BIOLOGICAL DIVERSITY, ACCESS, INDIGENOUS KNOWLEDGE AND INTELLECTUAL PROPERTY RIGHTS
Evidence of the accelerating depletion of natural resources and other environmental andsocial problems has resulted in a global consensus on the need to see development in termsof long term sustainability. This interest in sustainable development has been accompaniedby an interest in important related issues such as the conservation of natural resources.indigenous knowledge systems (cultural diversity), intellectual property rights etc
For thousands of years. information on plant genetic resources has been collected freely allover the world, However. the growth of biotechnologies which use genetic resources thusraising their commercial value in combination with the loss of biological diversity worldwidehad led to a narrowing of the free exchange principle, Thus far, this narrowing hasbeen largely one sided. For many years, the developed countries have rcalised enormousbenefits from their access to third world genetic materials. specially in the case of cropplants,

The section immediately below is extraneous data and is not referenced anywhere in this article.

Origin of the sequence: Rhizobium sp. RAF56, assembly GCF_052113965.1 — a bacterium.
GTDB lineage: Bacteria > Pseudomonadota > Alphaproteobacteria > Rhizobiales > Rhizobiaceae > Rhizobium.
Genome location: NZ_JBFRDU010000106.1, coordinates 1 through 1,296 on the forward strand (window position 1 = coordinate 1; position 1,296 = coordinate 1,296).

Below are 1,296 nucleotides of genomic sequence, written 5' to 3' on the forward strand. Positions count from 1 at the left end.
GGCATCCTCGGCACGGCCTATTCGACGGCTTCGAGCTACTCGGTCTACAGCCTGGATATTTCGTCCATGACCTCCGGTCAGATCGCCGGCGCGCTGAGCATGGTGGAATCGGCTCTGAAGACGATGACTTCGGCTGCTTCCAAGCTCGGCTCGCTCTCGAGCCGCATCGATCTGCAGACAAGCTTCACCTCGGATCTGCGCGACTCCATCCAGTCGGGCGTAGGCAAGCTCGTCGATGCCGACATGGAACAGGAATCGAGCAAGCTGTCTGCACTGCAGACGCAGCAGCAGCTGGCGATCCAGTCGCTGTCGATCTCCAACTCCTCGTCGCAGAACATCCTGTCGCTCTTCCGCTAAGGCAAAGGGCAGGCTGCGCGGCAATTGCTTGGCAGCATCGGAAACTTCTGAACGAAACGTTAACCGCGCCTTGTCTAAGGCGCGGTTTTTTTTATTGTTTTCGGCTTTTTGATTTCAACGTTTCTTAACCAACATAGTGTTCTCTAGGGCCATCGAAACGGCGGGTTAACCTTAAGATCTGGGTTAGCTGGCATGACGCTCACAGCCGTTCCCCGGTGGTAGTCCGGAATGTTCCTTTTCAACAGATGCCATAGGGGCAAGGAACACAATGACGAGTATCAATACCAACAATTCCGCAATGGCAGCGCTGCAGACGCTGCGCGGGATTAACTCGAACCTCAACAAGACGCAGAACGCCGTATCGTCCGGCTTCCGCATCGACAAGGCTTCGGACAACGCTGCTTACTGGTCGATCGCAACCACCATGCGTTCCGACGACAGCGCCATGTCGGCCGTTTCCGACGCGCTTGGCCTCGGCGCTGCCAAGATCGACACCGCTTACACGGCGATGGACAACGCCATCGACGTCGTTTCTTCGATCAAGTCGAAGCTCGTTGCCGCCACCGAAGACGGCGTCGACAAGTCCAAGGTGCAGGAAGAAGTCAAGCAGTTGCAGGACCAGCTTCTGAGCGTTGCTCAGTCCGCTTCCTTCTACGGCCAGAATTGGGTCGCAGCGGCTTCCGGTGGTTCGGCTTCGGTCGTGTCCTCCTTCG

This paper explores the relationship between cultural diversity and biological diversity andhow indigenous knowledge technologies derived from that can he used to manage biologicalresources on a sustainahle manner. It also explores the reasons and underlying causes for thecultural and environmental changes which include biodiversity and indigenous knowledgesystems vital to sustainability to lose at an incredible rate.
The paper also discusses the threats placed on biodiversity. traditional indigenousknowledge, the agreements and conventions which encourage countries to consider waysand means for the effective protection and use of traditional knowledge, innovations andpractices of indigenous people and other local communities as well as fair equitahle sharingof benefits arising from such knowledge, innovations and practices.